2. Take some precautions: There is a risk but providing the barista uses a clean jug for your milk & clean cloth to swipe down the steamer then the risk is small. Explain the situation to the barista on arrival and ask them to follow the steps just mentioned.
  3. Avoid those shops at all cost: There is a risk, it is very difficult to clean the steamer properly and what’s the odds they use a clean cloth. Drink somewhere else.

It is personal preference. I take option 2. If the coffee shop is crazzzzyyy busy or I get a difficult response from the barrista when I explain the situation, then I just get a cold drink/black americano but generally I’ve found coffee shops to be very receptive and helpful.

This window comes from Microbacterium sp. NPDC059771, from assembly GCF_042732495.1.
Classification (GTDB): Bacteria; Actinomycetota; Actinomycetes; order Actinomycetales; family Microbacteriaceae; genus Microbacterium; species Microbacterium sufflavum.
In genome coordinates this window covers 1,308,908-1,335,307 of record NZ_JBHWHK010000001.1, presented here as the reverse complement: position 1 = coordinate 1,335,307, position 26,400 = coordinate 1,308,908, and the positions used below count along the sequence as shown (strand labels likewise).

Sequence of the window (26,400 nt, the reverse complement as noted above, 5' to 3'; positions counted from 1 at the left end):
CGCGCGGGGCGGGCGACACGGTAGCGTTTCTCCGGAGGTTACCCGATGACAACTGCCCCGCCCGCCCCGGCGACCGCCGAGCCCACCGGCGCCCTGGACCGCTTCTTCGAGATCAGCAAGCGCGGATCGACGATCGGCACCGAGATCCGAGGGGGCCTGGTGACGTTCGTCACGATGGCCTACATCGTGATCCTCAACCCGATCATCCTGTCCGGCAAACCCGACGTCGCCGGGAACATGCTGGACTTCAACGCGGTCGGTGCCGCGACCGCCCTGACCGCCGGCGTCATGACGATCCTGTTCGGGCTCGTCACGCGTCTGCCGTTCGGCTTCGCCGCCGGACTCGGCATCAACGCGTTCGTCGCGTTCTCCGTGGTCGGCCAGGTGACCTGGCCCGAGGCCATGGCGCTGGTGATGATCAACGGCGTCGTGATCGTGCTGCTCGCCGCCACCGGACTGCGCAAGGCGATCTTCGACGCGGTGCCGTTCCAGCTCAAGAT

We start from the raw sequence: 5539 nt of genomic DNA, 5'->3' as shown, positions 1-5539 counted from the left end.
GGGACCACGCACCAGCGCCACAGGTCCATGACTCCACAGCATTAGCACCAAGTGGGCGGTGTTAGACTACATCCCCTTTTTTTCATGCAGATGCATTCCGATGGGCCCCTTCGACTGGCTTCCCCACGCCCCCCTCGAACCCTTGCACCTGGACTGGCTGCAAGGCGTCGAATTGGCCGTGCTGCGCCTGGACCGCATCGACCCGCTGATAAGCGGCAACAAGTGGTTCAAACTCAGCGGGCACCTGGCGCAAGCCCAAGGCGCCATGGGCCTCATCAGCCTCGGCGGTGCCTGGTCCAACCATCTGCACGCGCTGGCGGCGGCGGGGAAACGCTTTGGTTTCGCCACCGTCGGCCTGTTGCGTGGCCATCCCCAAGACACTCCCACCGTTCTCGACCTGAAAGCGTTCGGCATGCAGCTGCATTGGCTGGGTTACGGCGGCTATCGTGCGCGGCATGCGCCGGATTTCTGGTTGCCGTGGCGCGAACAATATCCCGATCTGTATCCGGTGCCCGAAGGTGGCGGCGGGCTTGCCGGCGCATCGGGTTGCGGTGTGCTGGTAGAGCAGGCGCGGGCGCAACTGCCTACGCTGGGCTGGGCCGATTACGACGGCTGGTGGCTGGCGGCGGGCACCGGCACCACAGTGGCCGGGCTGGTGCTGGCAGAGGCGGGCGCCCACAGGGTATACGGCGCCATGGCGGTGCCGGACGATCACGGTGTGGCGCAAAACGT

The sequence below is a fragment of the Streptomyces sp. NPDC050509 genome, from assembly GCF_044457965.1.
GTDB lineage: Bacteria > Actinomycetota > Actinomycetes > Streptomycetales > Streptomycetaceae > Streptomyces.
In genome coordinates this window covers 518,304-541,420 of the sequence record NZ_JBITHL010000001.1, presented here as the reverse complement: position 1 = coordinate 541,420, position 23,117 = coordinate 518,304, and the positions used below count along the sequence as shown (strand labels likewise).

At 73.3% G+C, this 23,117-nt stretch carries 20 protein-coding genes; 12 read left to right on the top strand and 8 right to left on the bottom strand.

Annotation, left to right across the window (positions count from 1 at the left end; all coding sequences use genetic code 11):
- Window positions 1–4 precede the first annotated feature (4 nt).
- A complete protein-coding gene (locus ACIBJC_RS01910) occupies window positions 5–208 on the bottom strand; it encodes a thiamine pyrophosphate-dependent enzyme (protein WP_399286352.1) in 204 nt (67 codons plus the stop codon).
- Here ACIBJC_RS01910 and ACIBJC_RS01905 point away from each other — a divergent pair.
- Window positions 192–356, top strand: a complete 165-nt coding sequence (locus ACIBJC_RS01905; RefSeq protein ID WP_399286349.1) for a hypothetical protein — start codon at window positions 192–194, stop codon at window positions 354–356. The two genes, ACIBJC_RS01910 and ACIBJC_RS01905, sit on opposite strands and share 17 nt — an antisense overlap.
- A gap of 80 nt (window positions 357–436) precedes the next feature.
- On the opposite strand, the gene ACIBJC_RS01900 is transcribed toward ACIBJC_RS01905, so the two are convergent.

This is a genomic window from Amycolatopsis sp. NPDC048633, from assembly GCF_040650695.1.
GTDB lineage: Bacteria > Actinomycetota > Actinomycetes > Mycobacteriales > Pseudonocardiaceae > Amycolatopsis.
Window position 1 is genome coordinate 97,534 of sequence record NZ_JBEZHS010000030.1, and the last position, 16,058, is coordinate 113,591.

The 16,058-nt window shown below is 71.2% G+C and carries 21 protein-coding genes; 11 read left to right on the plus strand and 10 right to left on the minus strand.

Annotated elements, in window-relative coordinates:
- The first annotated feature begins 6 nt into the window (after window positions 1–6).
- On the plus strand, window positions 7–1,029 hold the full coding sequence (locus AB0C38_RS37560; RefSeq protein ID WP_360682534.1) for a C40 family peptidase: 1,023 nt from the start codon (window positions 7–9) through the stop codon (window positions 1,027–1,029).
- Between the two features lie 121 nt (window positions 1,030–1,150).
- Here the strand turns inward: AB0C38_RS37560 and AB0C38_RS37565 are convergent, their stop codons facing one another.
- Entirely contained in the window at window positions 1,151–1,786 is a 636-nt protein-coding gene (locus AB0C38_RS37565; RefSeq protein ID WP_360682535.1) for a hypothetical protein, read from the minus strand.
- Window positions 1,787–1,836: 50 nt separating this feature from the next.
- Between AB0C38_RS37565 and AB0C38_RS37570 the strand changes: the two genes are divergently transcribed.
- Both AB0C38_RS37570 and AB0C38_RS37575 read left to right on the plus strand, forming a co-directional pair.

Which of the big chains does this apply to?

Bad news. Most of them serve gluten containing oat milk. Pret, Costa, Starbucks to name a few. To my knowledge, Cafe Nero is one of the only that has gluten-free oat milk (well, for today anyway!).

Using a different size tin?

For this recipe, I’ve used a 20 x 30cm rectangular tin. If you’ve got a different size, here’s a guide for the quantities you’ll need:

SizeQuantities RequiredCooking Time
2lb Loaf TinCake: 2 eggs, 115g of butter/sugar/flour, 30g desiccated coconut25 mins
22cm Round tinCake: 3 eggs, 170g of butter/sugar/flour, 50g desiccated coconut30 mins
23cm Square tinCake: 5 eggs, 280g of butter/sugar/flour30 mins